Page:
In today’s workplace, employers often look for practical, hands-on experience when it comes to candidates for employment.
Internships are an effective way to gain the experience many employers want and the real-world job skills employees need in order to be successful.
The reasons for taking on the extra responsibility of an internship are endless. Valuable experience, identifying a particular interest within a field and discovering whether to specialize in any one area of an industry have all been the results of internships. Plains Cotton Cooperative Association (PCCA) is one of the many businesses that have been doing its part in helping students gain valuable internship experience for the past 10 years.
The program was conceived during a 1986 conversation between John Johnson, PCCA’s communications director and Dr. Curt Paulson a faculty member in the Agricultural Education Department at Texas Tech University. Over coffee, the two envisioned the program as a way to help undergraduates gain the experience and exposure to the world of agricultural communications. That conversation planted the seed that today has cultivated more than 20 young minds.
“We knew it would be a success,” says Dr. Paulson. “I am a firm believer in internships. They allow the student to use what they learn in a classroom and apply that knowledge in a practical situation. And in the end, they not only gain a better understanding of their field of study, but they also have a tangible example of their work for future employers to judge.”
PCCA offers two, year-long internship positions for students during the year. The positions are purposely staggered by semesters so that one intern can benefit from the other’s experience and learn the responsibilities, schedules and procedures.
PCCA’s interns are treated as regular employees from the beginning. In the internship selection process, interviews are conducted just as they would be for any job. The applicants are evaluated on both written and verbal communication skills and only the best candidates are selected to fill the positions. Like all other PCCA employees, interns are required to work a minimum number of hours each week. They are responsible for a portion of the writing and production of such publications as The Commentator, a publication for the coop’s members and Denim Notes, an employee magazine distributed at PCCA’s denim mill in Littlefield, TX. All interns are required to meet deadlines for stories and presentations.
“This is a real-world job experience, the interns are regarded as employees of PCCA, and the same rules apply to all of them,” says Johnson.
While at PCCA, interns are exposed to every process involved in the completion of the publications including photography, editing, proofreading, page design and layout. They also play an active part in disseminating commodity market information through audio reports delivered to radio stations. They also gain experience in audio/visual presentations as well as making valuable contacts within the cotton industry.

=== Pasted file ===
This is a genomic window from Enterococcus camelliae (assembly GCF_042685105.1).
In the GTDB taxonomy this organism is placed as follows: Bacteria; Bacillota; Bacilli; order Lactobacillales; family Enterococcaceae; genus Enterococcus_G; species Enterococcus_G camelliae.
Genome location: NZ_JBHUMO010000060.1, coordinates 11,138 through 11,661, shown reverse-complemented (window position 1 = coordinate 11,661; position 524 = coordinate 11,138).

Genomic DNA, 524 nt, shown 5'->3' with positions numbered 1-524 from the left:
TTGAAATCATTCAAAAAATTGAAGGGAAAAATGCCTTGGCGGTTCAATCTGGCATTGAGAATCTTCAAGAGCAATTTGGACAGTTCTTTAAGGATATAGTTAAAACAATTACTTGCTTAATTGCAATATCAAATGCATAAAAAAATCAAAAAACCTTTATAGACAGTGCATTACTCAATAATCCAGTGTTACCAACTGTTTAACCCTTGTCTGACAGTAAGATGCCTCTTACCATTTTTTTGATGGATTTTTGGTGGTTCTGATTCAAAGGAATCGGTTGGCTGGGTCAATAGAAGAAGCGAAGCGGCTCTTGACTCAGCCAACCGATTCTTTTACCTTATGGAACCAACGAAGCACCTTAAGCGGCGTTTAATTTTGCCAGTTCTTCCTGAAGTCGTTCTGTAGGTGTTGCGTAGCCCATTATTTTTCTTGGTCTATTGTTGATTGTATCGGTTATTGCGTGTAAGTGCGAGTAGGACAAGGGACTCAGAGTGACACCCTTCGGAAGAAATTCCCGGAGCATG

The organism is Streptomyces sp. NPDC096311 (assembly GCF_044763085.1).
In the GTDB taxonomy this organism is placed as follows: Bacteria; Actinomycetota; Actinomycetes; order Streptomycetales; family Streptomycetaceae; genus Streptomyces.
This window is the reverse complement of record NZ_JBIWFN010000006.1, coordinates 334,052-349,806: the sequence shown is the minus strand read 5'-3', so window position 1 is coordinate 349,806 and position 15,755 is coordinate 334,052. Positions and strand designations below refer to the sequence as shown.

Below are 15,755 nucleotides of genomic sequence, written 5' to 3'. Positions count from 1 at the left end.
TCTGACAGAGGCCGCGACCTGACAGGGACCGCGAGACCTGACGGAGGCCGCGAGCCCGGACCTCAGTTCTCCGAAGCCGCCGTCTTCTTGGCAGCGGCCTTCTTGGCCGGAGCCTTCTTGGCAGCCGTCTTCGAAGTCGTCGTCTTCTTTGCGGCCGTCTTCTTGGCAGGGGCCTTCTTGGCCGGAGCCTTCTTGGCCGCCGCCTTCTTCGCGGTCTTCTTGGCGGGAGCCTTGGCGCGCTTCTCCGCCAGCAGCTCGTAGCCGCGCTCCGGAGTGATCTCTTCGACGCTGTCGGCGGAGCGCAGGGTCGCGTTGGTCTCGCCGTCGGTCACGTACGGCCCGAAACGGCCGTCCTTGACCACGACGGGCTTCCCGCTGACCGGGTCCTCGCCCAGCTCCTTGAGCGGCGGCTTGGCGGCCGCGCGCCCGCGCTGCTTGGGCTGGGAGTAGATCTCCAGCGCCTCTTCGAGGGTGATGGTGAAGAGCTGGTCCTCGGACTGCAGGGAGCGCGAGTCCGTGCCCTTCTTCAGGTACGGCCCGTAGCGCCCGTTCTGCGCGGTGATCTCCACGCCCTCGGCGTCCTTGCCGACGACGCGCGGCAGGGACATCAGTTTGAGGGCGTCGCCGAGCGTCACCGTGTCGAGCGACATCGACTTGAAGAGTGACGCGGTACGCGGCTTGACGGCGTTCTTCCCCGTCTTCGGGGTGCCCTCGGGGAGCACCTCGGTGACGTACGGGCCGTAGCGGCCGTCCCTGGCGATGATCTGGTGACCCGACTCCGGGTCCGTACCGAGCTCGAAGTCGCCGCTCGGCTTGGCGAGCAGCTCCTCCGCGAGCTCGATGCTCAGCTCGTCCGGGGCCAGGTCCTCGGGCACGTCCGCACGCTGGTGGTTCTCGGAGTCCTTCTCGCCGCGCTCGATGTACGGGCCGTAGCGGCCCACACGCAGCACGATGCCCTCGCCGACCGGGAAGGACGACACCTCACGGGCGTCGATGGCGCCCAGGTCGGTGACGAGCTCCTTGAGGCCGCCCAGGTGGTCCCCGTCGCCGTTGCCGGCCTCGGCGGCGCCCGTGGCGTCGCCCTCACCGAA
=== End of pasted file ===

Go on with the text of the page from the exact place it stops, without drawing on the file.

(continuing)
“We try to give the interns as much responsibility as possible with the publications,” says Johnson. “By providing a broader scope of the agricultural communications field, the interns can better understand the basic elements of the industry.”
Johnson says that since the internship’s creation, applicants have mainly consisted of students studying agricultural communications at Texas Tech University, however, program participation is not limited to only those students.
“In the past, the ag communications students selected are the ones who have shown the greatest interest in the PCCA internship program, “says Jacqui Lockaby, agricultural communications student advisor at Texas Tech. “And those who have applied and completed the internship have made Texas Tech and our department proud. The internship has proven to be one of the best in the field and definitely one of the most popular in our department,” she says. “We are pleased that PCCA is interested in our students, and we feel it is a good indication of the quality of students we are producing through our department.”
“I have no doubt that I would not be in my present position had it not been for my internship at PCCA,” says Wayne Cleveland, a 1987 intern and present southwest field representative for the Cotton Board. “I learned the ins and outs of the cotton industry and communications. I also gained exposure to important people in the cotton industry, and that helps a lot in the corporate world of cotton. PCCA is a well-known player in the cotton market game, and working for them was a great opportunity and an essential part of my career.”
Other interns such as Christy Bell, now with the USA Rice Federation, and Shelley McDaniel with the Texas Farm Bureau, are advocates for the experience they gained while employed at PCCA.
“I believe my present job is a result of the role I played in producing the quality work that PCCA’s communications department has become known for,” says Bell. “Not only having my name in print, but the skills and discipline that my internship taught me has made an impression on colleagues and employers alike. McDaniel is an assistant editor for all of the Texas Farm Bureau’s publications, including the bimonthly publication, Texas Agriculture.
“I know my internship was instrumental to me landing my job,” McDaniel notes. “It demonstrated to my bosses that I not only had the motivation to do something as an undergraduate but that I did it successfully with a reputable business such as PCCA. Internships are one of the most important things to consider as an undergraduate. It does not matter what it is, if you can gain real work experience it is well worth your effort, and you will be rewarded for your time later in life.”